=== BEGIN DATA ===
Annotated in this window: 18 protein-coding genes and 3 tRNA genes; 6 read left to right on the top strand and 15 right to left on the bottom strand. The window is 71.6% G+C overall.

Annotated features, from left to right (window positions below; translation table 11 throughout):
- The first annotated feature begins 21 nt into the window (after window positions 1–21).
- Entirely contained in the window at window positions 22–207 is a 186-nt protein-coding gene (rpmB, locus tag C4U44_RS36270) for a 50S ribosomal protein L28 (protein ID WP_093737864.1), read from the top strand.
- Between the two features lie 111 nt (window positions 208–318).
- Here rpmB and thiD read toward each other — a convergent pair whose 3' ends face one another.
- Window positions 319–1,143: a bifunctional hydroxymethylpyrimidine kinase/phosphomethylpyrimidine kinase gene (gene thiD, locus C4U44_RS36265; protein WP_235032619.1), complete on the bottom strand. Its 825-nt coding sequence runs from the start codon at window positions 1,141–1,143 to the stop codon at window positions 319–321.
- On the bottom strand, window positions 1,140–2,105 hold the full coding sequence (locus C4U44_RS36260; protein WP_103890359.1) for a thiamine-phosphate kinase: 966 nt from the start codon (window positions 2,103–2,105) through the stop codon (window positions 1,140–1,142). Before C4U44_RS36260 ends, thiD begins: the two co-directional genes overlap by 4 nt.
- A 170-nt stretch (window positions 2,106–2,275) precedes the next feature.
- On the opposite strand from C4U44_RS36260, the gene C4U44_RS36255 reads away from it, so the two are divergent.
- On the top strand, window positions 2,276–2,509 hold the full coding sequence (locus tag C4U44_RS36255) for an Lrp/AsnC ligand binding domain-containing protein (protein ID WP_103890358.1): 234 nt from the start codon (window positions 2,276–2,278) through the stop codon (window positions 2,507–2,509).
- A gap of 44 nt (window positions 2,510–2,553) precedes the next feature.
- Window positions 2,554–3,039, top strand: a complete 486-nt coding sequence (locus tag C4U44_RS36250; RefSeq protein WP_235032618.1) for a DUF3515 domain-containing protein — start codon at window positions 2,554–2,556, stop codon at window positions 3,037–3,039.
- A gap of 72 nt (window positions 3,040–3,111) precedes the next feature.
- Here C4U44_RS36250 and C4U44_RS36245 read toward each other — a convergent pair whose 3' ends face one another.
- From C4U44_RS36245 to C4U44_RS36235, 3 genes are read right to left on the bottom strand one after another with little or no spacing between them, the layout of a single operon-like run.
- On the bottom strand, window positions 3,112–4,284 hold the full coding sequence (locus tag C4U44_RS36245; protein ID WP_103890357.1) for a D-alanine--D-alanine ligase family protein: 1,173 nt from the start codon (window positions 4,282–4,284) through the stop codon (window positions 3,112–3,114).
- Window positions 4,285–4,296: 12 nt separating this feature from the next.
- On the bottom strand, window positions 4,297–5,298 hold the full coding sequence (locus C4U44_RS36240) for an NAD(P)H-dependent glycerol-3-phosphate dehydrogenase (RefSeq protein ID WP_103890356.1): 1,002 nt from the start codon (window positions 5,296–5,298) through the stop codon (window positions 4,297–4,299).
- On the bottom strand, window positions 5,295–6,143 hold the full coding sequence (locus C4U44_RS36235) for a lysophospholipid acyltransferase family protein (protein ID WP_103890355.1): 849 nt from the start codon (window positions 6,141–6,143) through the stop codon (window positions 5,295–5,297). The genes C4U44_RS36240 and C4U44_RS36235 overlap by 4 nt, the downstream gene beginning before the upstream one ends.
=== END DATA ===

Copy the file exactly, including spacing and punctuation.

Annotated in this window: 18 protein-coding genes and 3 tRNA genes; 6 read left to right on the top strand and 15 right to left on the bottom strand. The window is 71.6% G+C overall.

Annotated features, from left to right (window positions below; translation table 11 throughout):
- The first annotated feature begins 21 nt into the window (after window positions 1–21).
- Entirely contained in the window at window positions 22–207 is a 186-nt protein-coding gene (rpmB, locus tag C4U44_RS36270) for a 50S ribosomal protein L28 (protein ID WP_093737864.1), read from the top strand.
- Between the two features lie 111 nt (window positions 208–318).
- Here rpmB and thiD read toward each other — a convergent pair whose 3' ends face one another.
- Window positions 319–1,143: a bifunctional hydroxymethylpyrimidine kinase/phosphomethylpyrimidine kinase gene (gene thiD, locus C4U44_RS36265; protein WP_235032619.1), complete on the bottom strand. Its 825-nt coding sequence runs from the start codon at window positions 1,141–1,143 to the stop codon at window positions 319–321.
- On the bottom strand, window positions 1,140–2,105 hold the full coding sequence (locus C4U44_RS36260; protein WP_103890359.1) for a thiamine-phosphate kinase: 966 nt from the start codon (window positions 2,103–2,105) through the stop codon (window positions 1,140–1,142). Before C4U44_RS36260 ends, thiD begins: the two co-directional genes overlap by 4 nt.
- A 170-nt stretch (window positions 2,106–2,275) precedes the next feature.
- On the opposite strand from C4U44_RS36260, the gene C4U44_RS36255 reads away from it, so the two are divergent.
- On the top strand, window positions 2,276–2,509 hold the full coding sequence (locus tag C4U44_RS36255) for an Lrp/AsnC ligand binding domain-containing protein (protein ID WP_103890358.1): 234 nt from the start codon (window positions 2,276–2,278) through the stop codon (window positions 2,507–2,509).
- A gap of 44 nt (window positions 2,510–2,553) precedes the next feature.
- Window positions 2,554–3,039, top strand: a complete 486-nt coding sequence (locus tag C4U44_RS36250; RefSeq protein WP_235032618.1) for a DUF3515 domain-containing protein — start codon at window positions 2,554–2,556, stop codon at window positions 3,037–3,039.
- A gap of 72 nt (window positions 3,040–3,111) precedes the next feature.
- Here C4U44_RS36250 and C4U44_RS36245 read toward each other — a convergent pair whose 3' ends face one another.
- From C4U44_RS36245 to C4U44_RS36235, 3 genes are read right to left on the bottom strand one after another with little or no spacing between them, the layout of a single operon-like run.
- On the bottom strand, window positions 3,112–4,284 hold the full coding sequence (locus tag C4U44_RS36245; protein ID WP_103890357.1) for a D-alanine--D-alanine ligase family protein: 1,173 nt from the start codon (window positions 4,282–4,284) through the stop codon (window positions 3,112–3,114).
- Window positions 4,285–4,296: 12 nt separating this feature from the next.
- On the bottom strand, window positions 4,297–5,298 hold the full coding sequence (locus C4U44_RS36240) for an NAD(P)H-dependent glycerol-3-phosphate dehydrogenase (RefSeq protein ID WP_103890356.1): 1,002 nt from the start codon (window positions 5,296–5,298) through the stop codon (window positions 4,297–4,299).
- On the bottom strand, window positions 5,295–6,143 hold the full coding sequence (locus C4U44_RS36235) for a lysophospholipid acyltransferase family protein (protein ID WP_103890355.1): 849 nt from the start codon (window positions 6,141–6,143) through the stop codon (window positions 5,295–5,297). The genes C4U44_RS36240 and C4U44_RS36235 overlap by 4 nt, the downstream gene beginning before the upstream one ends.